Roles and responsibilities  

  • Identify and screen participants for possible enrolment into the study according to the Study Protocol.
  • Obtain informed consent from caregivers of eligible participants as per protocol accordance with GCP and HSP principles.
  • Counsel and explain study procedures to the caregivers of study participants using the mobile app.
  • Enrol eligible participants into the study to meet the study accrual targets.
  • Complete study CRFs, correctly and accurately in compliance with trial procedures/ SOPs and GCP standards.
  • Ensure study participants’ safety and privacy, data integrity and confidentiality.
  • Participate in collection of appropriate study samples/specimens from the participants as per protocol and SOPs as well as performing the test.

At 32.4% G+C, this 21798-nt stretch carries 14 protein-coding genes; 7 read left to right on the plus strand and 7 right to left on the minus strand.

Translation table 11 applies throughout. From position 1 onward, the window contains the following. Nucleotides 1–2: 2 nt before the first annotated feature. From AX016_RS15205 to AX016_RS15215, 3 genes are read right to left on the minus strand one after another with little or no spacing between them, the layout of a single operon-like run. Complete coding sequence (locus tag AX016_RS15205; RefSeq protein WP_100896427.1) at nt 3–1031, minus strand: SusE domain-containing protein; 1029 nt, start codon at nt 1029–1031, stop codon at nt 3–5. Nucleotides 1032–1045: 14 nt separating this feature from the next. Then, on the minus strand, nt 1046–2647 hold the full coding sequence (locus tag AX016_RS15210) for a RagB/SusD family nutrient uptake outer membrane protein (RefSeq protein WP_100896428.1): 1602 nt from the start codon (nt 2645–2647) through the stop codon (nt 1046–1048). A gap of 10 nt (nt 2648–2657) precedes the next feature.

• Carry out any other duties as assigned by superiors in line with your work.

Required Qualification and experience 

  • A degree in any health-related discipline, and registered with the relevant national bodies.
  • Knowledge and familiarity with Microsoft word, Excel, PowerPoint and Access as well as basic internet applications 
  • Skills in using common relevant computer packages and mobile technology for data collection
  • Previous work in a research environment is added advantage.
  • Basic knowledge of clinical research regulatory procedures. 
  • Good Clinical Practice (GCP) training and Research Ethics training skills and knowledge
  • Excellent command of English (written and oral) as well as the local languages (Luganda or Lusoga)
  • Excellent interpersonal skills to develop relationships with participants.
  • Experience of living and or working both in urban and rural environment.
  • Team-working skills to work effectively as part of a multidisciplinary healthcare team 
  • Time management skills and ability to handle multiple tasks simultaneously.